You say every party was wooing Muslims but don’t name BSP and BJP. You have no problem with Yadav or Dalit or Brahmin or Kurmi votebank. The politics of votebanks is the politics of communities asserting themselves to get what every voter wants. Sadly, because there are parties which are inherently against some communities – such as SP for Yadav against Dalits, or BJP for upper castes and lower OBCs / against Muslims, other parties exploit the other votebanks. But you single out only the Muslim votebank. What is it that irks you about it? Are you advocating, like Subramanian Swamy, that Muslims should be disenfranchised?

    • Ram Sharma permalink
      April 3, 2012 8:25 PM

      Sunalini, you must be right on most points. It just happens that English has been helpful to most of us, particularly those in the fields of science and engineering. Urdu is sure a living language, and spoken Urdu and spoken Hindi are hardly distinguishable. I am myself fond of Urdu love poetry. But my concern is with script when used as medium of written instruction. Having said that, I must point out that Urdu language and script, and not Hindi and Devanagari, were used for official purposes in UP in British India. May be, in due course, the Urdu script and vocabulary will beocme sufficiently good for expressing technical words. But I am sure you will agree that it will take time. From that perspective, someone educated in Urdu medium will have disadvanges. But I may be wrong. When it comes to VOTE BLOCKS, I was writing what most people saw in the election, before and after, and not what the competent commentators analysed later on. Every political party was trying to lure Muslim voltes, in their own ways. You are righ that every Muslim does not speak Urdu. In Eastern UP they mostly speak Bhojpuri. Urdu was born as an Indian language. But the English educated founders of Pakistan, who mostly came from UP or Maharashta, associated it with Muslims. The farse was one of the reasons why Bengala Desh got separated from them. I am all for teaching Urdu at every level, and it has been so in all UP Universities. But I want Muslims to progress, prefer to send their children to Convent schools, and produce enlightened intellectuals like you.You may be right that every segment of society suppoted SP in election. Now they have them and can enjoy the progress the SP brings.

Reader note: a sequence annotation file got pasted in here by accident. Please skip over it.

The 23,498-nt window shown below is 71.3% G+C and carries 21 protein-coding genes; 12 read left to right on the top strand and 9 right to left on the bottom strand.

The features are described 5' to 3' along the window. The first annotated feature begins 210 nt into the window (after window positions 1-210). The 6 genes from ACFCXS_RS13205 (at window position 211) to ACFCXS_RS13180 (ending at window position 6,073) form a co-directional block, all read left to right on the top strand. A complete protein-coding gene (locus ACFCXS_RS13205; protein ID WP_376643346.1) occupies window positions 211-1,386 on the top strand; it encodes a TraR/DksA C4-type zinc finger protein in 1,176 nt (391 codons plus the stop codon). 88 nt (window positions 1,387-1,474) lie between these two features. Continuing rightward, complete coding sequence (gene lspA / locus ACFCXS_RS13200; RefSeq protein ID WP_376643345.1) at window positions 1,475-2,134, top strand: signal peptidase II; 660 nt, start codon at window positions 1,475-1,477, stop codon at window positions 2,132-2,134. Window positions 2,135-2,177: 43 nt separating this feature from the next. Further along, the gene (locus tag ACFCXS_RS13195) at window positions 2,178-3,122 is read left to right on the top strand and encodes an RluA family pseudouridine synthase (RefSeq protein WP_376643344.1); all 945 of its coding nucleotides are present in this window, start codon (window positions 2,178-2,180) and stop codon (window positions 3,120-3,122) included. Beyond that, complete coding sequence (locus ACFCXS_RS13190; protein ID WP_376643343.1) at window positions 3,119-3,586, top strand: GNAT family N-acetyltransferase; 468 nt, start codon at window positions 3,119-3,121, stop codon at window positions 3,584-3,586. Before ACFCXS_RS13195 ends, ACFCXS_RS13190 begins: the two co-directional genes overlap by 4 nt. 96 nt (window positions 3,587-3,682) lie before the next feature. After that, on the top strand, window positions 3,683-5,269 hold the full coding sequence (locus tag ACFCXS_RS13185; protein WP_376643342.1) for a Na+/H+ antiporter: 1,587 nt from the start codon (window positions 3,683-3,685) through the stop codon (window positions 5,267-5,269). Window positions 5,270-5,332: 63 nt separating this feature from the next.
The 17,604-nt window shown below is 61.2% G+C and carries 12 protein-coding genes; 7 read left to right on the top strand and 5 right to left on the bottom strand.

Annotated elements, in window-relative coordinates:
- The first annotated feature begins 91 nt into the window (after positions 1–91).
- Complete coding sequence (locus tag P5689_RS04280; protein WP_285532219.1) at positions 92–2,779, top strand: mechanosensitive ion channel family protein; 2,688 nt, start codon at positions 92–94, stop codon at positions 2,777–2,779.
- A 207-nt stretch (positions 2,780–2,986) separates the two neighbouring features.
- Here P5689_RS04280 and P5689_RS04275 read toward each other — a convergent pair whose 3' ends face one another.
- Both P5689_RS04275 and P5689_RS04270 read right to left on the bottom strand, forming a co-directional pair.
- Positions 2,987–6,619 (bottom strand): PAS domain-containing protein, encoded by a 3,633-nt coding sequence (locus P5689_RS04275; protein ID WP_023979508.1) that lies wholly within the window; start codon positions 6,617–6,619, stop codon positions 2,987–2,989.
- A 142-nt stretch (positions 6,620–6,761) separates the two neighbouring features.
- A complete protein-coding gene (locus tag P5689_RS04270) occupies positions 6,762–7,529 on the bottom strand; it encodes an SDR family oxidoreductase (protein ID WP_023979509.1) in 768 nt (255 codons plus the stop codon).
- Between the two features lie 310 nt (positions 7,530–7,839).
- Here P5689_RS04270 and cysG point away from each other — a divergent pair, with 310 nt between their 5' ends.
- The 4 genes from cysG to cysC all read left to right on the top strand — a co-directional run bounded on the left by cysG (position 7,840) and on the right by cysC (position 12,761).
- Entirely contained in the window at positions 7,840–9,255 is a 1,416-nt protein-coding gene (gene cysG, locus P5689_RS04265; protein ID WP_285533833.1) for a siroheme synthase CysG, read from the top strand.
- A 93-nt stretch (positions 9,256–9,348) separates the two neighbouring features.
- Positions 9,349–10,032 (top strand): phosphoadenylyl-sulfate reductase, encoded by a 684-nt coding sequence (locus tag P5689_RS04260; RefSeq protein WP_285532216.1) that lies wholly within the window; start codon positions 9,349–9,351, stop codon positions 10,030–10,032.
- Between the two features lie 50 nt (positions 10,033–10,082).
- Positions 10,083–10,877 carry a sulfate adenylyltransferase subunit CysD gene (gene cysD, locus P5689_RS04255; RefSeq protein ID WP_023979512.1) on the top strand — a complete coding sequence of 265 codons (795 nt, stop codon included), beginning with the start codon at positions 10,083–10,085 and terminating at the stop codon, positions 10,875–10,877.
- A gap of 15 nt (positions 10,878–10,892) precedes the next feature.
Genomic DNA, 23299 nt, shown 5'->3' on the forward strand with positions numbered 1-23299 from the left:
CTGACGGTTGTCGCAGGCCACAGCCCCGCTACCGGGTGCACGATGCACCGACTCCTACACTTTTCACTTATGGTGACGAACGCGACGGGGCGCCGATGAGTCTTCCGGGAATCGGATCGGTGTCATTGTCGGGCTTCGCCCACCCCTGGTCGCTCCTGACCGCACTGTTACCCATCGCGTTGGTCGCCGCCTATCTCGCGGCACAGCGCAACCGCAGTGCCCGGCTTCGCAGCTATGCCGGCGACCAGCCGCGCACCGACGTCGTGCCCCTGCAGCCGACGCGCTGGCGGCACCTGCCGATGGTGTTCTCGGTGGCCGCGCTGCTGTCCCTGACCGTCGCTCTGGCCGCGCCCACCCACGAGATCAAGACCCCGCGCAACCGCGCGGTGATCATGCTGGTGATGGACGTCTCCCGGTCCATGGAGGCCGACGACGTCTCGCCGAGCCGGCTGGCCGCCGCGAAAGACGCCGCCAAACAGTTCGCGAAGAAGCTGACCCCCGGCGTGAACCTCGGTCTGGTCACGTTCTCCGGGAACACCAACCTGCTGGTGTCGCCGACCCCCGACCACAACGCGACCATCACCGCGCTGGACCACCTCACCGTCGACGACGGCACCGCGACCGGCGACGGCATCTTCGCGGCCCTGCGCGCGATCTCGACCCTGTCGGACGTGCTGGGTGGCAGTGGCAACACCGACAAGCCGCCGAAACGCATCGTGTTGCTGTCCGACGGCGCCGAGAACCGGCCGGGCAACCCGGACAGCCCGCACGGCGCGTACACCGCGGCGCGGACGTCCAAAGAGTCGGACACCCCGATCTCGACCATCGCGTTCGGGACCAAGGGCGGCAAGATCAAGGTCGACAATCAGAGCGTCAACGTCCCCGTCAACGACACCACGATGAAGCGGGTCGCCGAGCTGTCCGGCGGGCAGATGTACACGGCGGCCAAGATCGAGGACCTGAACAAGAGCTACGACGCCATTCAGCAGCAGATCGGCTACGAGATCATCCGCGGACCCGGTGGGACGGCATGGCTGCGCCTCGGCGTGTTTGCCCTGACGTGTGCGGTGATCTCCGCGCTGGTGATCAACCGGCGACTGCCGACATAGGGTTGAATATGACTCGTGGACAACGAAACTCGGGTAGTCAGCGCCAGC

5. Raghu permalink
    April 4, 2012 12:03 AM

    @ Shivam Vij, what irks a liberal Hindu more than the Muslims airing their grievances (whether perceived or real) is the so-called “Secular Hindus” trying to take up the “Vakalat-nama” of the Muslims. Indian Muslims are also Indians first and last. They have as much right as I have in this Country. Nothing more, nothing less.

    You call yourslef a “Leftist” but have no qualm in dividing the society into Yadavs, Dalits, Brahmins, Kurmis, Muslims etc etc!!!!!!! When our Comrades and now into Caste-struggle instead of Class-struggle, what can we expect from the other parties?

    • April 4, 2012 12:16 AM

      Raghu, I am happy to see societal divisions bother you, as they should bother us all. However, please introspect to see how you also divide society as Hindu and Muslim, liberal Hindu and secular Hindu (whatever those terms mean, I don’t know), Leftist and whatever-you-call-yourself. I have never called myself leftist, but you ascribe me an identity, and thus other me, and create more divisions. As for caste divisions amongst Hindus, I have not created them, the Hindu religion has. This UP election we did see some articulation of caste amongst Muslims too. I did nothing to make that happen, you see. Good luck with uniting the world sans identities!

  6. Sunalini Kumar permalink*
    April 4, 2012 12:05 AM

    Raghu, it’s lovely that you have a pre-recorded tape marked ‘Raghu’s opinion on the world at large’ and you like to press ‘play’ ever so often, but once in a while, commenting on the actual post and its contents might be nice. Look forward to it.